From 2000-2010 one in four Americans put off seeing a dentist for necessary treatment because they couldn’t afford it. While similar issues in healthcare may be improving under the Affordable Care Act, only pediatric, not adult, dental coverage is included as an “essential health benefit.” With millions more shopping for and purchasing health insurance, people are searching out the best coverage for their dental needs.

There are three main options when it comes to paying for dental care: cash, dental insurance, and dental savings plans. Dental insurance and savings plans can save you money over paying with cash but do have some caveats. Beyond financial benefits, those who either have dental insurance or savings plan as a group, get treatment more often and have fewer teeth extracted. Although you can get better dental health for less money with either of those options, it is worth the time to look into the differences between the choices so that you can get the best plan for your needs. The results might surprise you!


Dental Insurance

With a dental insurance plan, you pay a monthly premium in return for the insurance company paying a percentage of your cost when you see a dentist. People commonly have “100-80-50” coverage, which means that the insurance would pay 100 percent of the cost of basic care (cleanings, 1-2 checkups annually); 80 percent for fillings, root canals, and other basic procedures; and 50 percent for crowns, bridges, and major procedures. Dental insurance comes with some surprising drawbacks and causes for concern. With these plans, you have to think about claims paperwork, waiting periods, deductibles, maximum benefits, and the potential for surprise exclusions and limitations. You usually have to wait 6 months (up to 18 months on some plans) for treatment beyond a basic exam, so if you want to enroll in a plan because you need expensive work soon, dental insurance might not be for you. When choosing a plan, be sure to do some research to discover any exclusions: one investigation into dental insurance found that certain plans don’t even help pay for a root. What really makes dental insurance less of a value is the stingy annual maximum caps that insurance companies give, with most policies capping at only $1,000 annually. Dentists say these caps haven’t changed since the late 1970s.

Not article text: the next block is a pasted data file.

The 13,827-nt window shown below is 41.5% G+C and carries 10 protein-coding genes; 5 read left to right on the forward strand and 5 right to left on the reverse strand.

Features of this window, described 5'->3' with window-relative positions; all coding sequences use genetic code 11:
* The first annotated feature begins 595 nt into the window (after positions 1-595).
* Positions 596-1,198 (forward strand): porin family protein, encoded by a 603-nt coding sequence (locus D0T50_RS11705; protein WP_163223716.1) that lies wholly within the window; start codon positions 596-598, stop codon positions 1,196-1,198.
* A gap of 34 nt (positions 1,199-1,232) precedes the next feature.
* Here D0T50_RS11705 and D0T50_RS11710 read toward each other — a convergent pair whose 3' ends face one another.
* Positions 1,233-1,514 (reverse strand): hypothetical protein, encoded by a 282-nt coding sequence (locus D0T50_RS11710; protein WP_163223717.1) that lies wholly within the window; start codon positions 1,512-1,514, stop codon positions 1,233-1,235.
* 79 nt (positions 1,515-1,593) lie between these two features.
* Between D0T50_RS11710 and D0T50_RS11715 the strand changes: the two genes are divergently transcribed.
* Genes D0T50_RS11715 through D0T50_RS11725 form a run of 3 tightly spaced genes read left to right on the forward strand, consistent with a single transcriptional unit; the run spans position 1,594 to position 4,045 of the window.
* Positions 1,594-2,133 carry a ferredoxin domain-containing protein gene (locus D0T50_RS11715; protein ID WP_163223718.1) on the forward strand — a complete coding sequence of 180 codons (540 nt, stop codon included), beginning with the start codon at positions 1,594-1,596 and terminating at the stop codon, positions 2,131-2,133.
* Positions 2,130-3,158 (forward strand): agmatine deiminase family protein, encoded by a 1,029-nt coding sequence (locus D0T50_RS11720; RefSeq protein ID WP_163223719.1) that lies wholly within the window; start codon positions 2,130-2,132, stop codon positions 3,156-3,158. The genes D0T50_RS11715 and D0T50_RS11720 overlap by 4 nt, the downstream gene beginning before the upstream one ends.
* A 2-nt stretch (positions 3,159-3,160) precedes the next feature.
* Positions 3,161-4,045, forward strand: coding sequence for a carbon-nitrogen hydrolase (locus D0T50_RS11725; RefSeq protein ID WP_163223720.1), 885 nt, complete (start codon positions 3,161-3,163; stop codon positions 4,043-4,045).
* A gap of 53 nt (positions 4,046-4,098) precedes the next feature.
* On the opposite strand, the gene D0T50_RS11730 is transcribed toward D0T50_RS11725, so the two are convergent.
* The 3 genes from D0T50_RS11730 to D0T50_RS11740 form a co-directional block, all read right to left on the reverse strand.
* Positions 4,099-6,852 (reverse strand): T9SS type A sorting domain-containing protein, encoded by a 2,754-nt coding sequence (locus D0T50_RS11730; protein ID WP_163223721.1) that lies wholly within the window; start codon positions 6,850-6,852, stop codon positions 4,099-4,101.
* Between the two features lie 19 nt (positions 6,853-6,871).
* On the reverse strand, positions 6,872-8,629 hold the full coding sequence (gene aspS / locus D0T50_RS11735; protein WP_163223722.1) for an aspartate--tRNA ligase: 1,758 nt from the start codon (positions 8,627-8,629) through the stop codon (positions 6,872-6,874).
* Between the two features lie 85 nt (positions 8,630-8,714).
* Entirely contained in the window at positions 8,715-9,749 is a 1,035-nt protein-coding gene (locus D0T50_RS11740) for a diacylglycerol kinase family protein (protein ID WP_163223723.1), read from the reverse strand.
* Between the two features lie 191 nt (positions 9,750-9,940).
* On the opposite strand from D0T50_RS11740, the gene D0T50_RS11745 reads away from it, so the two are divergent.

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In general, dental insurance comes with “free” twice-a-year cleaning and exam, meaning you pay nothing out of pocket and they don’t count toward the coverage limit. Annual premiums for a family of four usually run between $1,100 – $1,400 in 2015.

Dental Savings Plans
The first thing to understand about dental savings plans is that they are NOT insurance. Dental savings plans are like membership programs (think Costco) —you pay a monthly premium, typically substantially lower cost than dental insurance, to join and get access to discounted services at participating dentists.

One of the benefits of these plans is that they don’t have deductibles, co-insurance, waiting periods, annual maximums, or claim forms to deal with. Dental discount plans generally involve more out-of-pocket expenses with a lower premium that works to offset payments made at the time of service.

Dental Insurance vs Dental Discount Plans

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*Prices above are representative of a sample set and may not reflect actual pricing.

First, it’s worth repeating that both of the options will save you money compared to paying in cash. Both plans also have network limitations, only covering your visits or getting you the negotiated discount at providers they work with. With that in mind, each plan has certain benefits depending on your needs. If you need a lot of work done quickly, dental discount plans usually are better. Dental insurance with its waiting periods and annual maximums may leave you with a hefty bill to pay. Dental insurance also generally has a higher premium, so if you only want limited work done or one cleaning per year, a discount plan may be a better option. If you are diligent to get your two cleanings with exams per year for every member of your family, dental insurance might be a better deal.

Conclusions
When deciding between the two, you need to consider a lot of different variables. If you have a favorite dentist, talk to him about what plans they accept. If not, your options are more open. For the typical user we say go with a dental savings plan as the premiums are drastically cheaper, you can use it immediately and the lack of caps or paperwork make things easy.

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